Vivas A, Kirsner RS. Practice Gaps—Submitting Clinical Photographs to Dermatopathologists to Facilitate InterpretationsComment on “The Utility of Clinical Photographs in Dermatopathologic Diagnosis: A Survey Study”. Arch Dermatol. 2010;146(11):1308-1309. doi:10.1001/archdermatol.2010.316
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Advances in immunohistochemical stains, molecular analysis, and laboratory technology have facilitated dermatopathologic diagnostic accuracy. Nevertheless, patients and clinicians are often frustrated when dermatopathologists render nonspecific diagnoses, which may lead to diagnostic and/or therapeutic uncertainty. Given the importance of clinicopathologic correlation (CPC), a practice gap exists between what dermatopathologists desire and what the clinicians provide.1,2
Mohr et al point out that one of the most important tools used to assist accurate dermatopathologic diagnosis is the information supplied on the dermatopathology form accompanying tissue specimens. They also report that dermatopathologists find the addition of a clinical photograph useful in rendering a microscopic diagnosis, especially when dealing with inflammatory skin diseases. The use of clinical photographs may be particularly helpful when dermatopathologists receive specimens with an inadequate clinical description on the dermatopathology form, which may be more of a concern with specimens submitted by nondermatologists who have less CPC experience.
Although clinical photographs are desired, it is extremely infrequent for a dermatopathologist to be provided with one. Barriers to sending clinical photographs with biopsy specimens include the time it takes to create and implement standard operating procedures (SOP), which include identifying the body region to be photographed, obtaining consent from the patient, taking the digital photograph, downloading the photographic file, labeling the photograph, and either printing or electronically sending the picture to the pathologist. Other barriers are limited computer file storage space; costs of obtaining 1 or more digital cameras for the physician office; and compliance with the secure data transfer standards of the Health Insurance Portability and Accountability Act and Health Information Technology for Economic and Clinical Health. It is also possible that some patients may object to photography, particularly of specific body parts.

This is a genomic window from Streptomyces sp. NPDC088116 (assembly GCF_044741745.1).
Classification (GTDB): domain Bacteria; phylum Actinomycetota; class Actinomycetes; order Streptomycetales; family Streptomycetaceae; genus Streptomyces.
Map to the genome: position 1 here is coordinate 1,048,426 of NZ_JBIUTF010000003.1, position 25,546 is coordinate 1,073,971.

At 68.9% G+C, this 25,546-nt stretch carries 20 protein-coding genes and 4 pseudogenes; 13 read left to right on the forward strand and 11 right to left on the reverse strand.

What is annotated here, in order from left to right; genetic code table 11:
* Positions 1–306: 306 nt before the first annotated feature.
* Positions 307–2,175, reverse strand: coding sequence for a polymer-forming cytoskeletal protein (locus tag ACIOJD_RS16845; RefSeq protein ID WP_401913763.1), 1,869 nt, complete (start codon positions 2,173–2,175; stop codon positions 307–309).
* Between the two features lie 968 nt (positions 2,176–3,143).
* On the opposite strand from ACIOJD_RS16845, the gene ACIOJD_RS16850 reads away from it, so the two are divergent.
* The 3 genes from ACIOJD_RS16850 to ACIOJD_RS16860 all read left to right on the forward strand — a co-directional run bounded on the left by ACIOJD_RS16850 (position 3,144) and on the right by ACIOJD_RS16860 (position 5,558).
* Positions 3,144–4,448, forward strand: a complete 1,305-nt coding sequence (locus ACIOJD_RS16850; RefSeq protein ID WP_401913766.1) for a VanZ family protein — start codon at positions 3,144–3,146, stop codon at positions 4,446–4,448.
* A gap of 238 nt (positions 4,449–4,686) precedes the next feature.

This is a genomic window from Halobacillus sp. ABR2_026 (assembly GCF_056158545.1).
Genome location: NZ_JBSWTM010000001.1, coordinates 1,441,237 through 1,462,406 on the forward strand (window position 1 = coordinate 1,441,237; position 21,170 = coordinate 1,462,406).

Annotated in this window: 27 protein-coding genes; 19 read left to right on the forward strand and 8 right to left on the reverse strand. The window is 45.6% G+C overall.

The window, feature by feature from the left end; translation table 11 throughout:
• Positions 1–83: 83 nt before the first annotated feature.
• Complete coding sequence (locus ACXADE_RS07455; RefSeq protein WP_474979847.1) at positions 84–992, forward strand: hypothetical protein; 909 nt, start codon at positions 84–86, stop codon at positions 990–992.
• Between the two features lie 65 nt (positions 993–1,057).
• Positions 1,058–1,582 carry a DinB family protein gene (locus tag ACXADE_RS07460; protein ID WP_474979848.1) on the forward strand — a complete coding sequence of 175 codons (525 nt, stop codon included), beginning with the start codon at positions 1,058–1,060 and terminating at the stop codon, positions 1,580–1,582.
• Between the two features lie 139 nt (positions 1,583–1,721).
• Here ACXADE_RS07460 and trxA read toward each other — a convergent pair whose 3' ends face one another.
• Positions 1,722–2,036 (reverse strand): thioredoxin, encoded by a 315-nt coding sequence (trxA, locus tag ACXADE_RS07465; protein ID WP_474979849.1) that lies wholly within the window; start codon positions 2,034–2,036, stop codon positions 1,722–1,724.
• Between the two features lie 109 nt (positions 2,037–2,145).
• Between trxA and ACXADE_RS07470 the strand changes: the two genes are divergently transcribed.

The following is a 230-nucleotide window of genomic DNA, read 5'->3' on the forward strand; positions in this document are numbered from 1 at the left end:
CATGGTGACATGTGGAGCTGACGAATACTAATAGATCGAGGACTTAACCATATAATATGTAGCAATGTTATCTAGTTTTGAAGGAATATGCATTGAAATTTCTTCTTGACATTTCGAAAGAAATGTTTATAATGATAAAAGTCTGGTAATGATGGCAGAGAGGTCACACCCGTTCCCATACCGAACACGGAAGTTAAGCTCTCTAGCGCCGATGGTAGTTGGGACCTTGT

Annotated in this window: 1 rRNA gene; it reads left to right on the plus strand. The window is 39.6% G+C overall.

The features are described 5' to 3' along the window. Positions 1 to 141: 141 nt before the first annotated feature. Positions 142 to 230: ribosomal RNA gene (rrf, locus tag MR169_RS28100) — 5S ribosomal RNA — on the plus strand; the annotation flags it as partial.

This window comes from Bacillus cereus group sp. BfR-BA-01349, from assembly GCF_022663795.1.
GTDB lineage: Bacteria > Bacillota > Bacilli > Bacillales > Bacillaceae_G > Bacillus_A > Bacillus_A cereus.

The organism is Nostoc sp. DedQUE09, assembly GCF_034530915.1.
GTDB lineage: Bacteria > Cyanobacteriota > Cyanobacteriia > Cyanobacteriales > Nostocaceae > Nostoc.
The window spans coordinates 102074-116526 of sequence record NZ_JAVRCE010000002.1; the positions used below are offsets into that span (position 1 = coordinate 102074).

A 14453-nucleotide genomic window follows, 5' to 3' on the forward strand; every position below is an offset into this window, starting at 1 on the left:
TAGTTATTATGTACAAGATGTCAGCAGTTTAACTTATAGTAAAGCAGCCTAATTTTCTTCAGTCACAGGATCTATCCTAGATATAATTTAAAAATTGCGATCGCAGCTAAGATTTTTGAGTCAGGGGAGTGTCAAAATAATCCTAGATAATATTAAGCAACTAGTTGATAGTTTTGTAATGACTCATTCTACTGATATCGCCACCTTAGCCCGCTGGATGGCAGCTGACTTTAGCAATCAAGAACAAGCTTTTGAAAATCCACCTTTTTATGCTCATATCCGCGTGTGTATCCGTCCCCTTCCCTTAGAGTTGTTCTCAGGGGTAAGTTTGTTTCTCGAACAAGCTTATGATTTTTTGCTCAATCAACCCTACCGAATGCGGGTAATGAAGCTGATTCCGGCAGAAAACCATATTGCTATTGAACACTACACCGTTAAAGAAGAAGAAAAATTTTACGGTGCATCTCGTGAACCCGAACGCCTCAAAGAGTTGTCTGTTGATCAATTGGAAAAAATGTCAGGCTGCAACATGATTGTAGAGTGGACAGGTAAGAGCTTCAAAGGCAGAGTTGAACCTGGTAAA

This gap between what dermatopathologists desire and what the clinicians provide can be narrowed by improving the quality of information supplied by the clinician to the dermatopathologist. Education directed at office efficiency should include instruction on efficient processes to incorporate patient photography. Mohr et al underscore that patient care will benefit when clinicians improve the quality and quantity of the information provided, and they encourage incorporation of photography as part of routine biopsy procedures. Development of a more comprehensive way of communicating information to dermatopathologists is needed. Clinician-friendly pathology forms and reminder systems to include clinical photographs may help.
Considering patient volume and increasing time limitations of office visits, it would optimal for clinicians to train an assistant to take and process the photographs for relevant patients. The SOP should be defined for this process to assist personnel in implementation without loss of efficiency. Creating an SOP for a proper and complete provision of information including completion of requisition forms and taking clinical photographs will help establish uniformity of photographic information to the dermatopathologist.
Hard copies of photographs are not always necessary. Digital technology provides a variety of media to safely transmit images, including secure Internet connections and storage on compact discs and flash drives, to protect the confidentiality of patient photographic information, usually considered personal health information. Data transfer between dermatologists and dermatopathologists can be optimized to maximize the quality of dermatopathology diagnosis.
Correspondence: Dr Kirsner, Department of Dermatology and Cutaneous Surgery, University of Miami Miller School of Medicine, 1600 NW 10th Ave, RMSB, Room 2023-A, Miami, FL 33136 (firstname.lastname@example.org).
Financial Disclosure: None reported.